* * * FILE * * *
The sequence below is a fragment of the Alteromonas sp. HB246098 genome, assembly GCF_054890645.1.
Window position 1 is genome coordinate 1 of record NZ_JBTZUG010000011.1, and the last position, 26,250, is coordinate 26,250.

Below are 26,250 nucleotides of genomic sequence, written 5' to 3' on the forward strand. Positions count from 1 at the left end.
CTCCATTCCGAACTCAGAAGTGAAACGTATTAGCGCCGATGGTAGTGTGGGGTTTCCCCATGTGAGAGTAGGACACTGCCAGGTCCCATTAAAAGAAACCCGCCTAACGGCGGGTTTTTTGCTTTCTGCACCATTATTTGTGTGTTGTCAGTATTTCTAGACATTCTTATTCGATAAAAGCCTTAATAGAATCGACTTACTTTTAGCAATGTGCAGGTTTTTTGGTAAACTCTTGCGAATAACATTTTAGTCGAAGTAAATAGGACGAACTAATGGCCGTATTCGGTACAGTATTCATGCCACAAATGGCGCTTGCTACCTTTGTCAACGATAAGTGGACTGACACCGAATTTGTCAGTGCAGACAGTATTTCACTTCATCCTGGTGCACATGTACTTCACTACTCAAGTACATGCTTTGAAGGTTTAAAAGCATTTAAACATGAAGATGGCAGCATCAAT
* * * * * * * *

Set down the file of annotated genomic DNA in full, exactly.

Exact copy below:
The sequence below is a fragment of the Alteromonas sp. HB246098 genome, assembly GCF_054890645.1.
Window position 1 is genome coordinate 1 of record NZ_JBTZUG010000011.1, and the last position, 26,250, is coordinate 26,250.

Below are 26,250 nucleotides of genomic sequence, written 5' to 3' on the forward strand. Positions count from 1 at the left end.
CTCCATTCCGAACTCAGAAGTGAAACGTATTAGCGCCGATGGTAGTGTGGGGTTTCCCCATGTGAGAGTAGGACACTGCCAGGTCCCATTAAAAGAAACCCGCCTAACGGCGGGTTTTTTGCTTTCTGCACCATTATTTGTGTGTTGTCAGTATTTCTAGACATTCTTATTCGATAAAAGCCTTAATAGAATCGACTTACTTTTAGCAATGTGCAGGTTTTTTGGTAAACTCTTGCGAATAACATTTTAGTCGAAGTAAATAGGACGAACTAATGGCCGTATTCGGTACAGTATTCATGCCACAAATGGCGCTTGCTACCTTTGTCAACGATAAGTGGACTGACACCGAATTTGTCAGTGCAGACAGTATTTCACTTCATCCTGGTGCACATGTACTTCACTACTCAAGTACATGCTTTGAAGGTTTAAAAGCATTTAAACATGAAGATGGCAGCATCAAT